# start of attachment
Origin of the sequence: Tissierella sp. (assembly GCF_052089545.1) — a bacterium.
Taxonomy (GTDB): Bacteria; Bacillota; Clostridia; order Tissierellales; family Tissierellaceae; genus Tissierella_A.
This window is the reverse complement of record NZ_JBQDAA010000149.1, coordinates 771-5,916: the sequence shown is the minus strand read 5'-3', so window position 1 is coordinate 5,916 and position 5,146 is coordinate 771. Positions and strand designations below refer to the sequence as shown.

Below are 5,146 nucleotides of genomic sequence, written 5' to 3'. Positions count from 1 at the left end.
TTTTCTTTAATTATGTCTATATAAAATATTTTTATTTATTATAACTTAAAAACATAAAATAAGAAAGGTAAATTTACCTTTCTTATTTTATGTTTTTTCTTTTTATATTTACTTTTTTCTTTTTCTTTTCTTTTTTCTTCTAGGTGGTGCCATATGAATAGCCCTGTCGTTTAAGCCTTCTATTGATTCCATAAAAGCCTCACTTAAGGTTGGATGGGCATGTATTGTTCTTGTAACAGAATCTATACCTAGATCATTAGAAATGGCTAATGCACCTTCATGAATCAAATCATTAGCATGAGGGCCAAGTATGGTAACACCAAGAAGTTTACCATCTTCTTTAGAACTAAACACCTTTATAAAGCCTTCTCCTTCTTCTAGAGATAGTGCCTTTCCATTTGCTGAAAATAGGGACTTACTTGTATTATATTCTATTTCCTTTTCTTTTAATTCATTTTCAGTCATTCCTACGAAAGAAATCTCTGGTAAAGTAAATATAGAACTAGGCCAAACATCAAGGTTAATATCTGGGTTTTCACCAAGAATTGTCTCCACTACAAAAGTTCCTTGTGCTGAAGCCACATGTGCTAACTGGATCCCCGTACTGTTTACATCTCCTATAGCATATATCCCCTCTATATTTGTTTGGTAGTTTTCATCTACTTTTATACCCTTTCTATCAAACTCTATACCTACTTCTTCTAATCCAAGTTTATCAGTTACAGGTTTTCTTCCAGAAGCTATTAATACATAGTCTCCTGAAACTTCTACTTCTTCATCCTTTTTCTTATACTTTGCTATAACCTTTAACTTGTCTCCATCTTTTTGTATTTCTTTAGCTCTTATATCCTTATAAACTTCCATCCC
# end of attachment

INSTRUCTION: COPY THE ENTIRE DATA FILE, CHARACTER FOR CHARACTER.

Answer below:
Origin of the sequence: Tissierella sp. (assembly GCF_052089545.1) — a bacterium.
Taxonomy (GTDB): Bacteria; Bacillota; Clostridia; order Tissierellales; family Tissierellaceae; genus Tissierella_A.
This window is the reverse complement of record NZ_JBQDAA010000149.1, coordinates 771-5,916: the sequence shown is the minus strand read 5'-3', so window position 1 is coordinate 5,916 and position 5,146 is coordinate 771. Positions and strand designations below refer to the sequence as shown.

Below are 5,146 nucleotides of genomic sequence, written 5' to 3'. Positions count from 1 at the left end.
TTTTCTTTAATTATGTCTATATAAAATATTTTTATTTATTATAACTTAAAAACATAAAATAAGAAAGGTAAATTTACCTTTCTTATTTTATGTTTTTTCTTTTTATATTTACTTTTTTCTTTTTCTTTTCTTTTTTCTTCTAGGTGGTGCCATATGAATAGCCCTGTCGTTTAAGCCTTCTATTGATTCCATAAAAGCCTCACTTAAGGTTGGATGGGCATGTATTGTTCTTGTAACAGAATCTATACCTAGATCATTAGAAATGGCTAATGCACCTTCATGAATCAAATCATTAGCATGAGGGCCAAGTATGGTAACACCAAGAAGTTTACCATCTTCTTTAGAACTAAACACCTTTATAAAGCCTTCTCCTTCTTCTAGAGATAGTGCCTTTCCATTTGCTGAAAATAGGGACTTACTTGTATTATATTCTATTTCCTTTTCTTTTAATTCATTTTCAGTCATTCCTACGAAAGAAATCTCTGGTAAAGTAAATATAGAACTAGGCCAAACATCAAGGTTAATATCTGGGTTTTCACCAAGAATTGTCTCCACTACAAAAGTTCCTTGTGCTGAAGCCACATGTGCTAACTGGATCCCCGTACTGTTTACATCTCCTATAGCATATATCCCCTCTATATTTGTTTGGTAGTTTTCATCTACTTTTATACCCTTTCTATCAAACTCTATACCTACTTCTTCTAATCCAAGTTTATCAGTTACAGGTTTTCTTCCAGAAGCTATTAATACATAGTCTCCTGAAACTTCTACTTCTTCATCCTTTTTCTTATACTTTGCTATAACCTTTAACTTGTCTCCATCTTTTTGTATTTCTTTAGCTCTTATATCCTTATAAACTTCCATCCC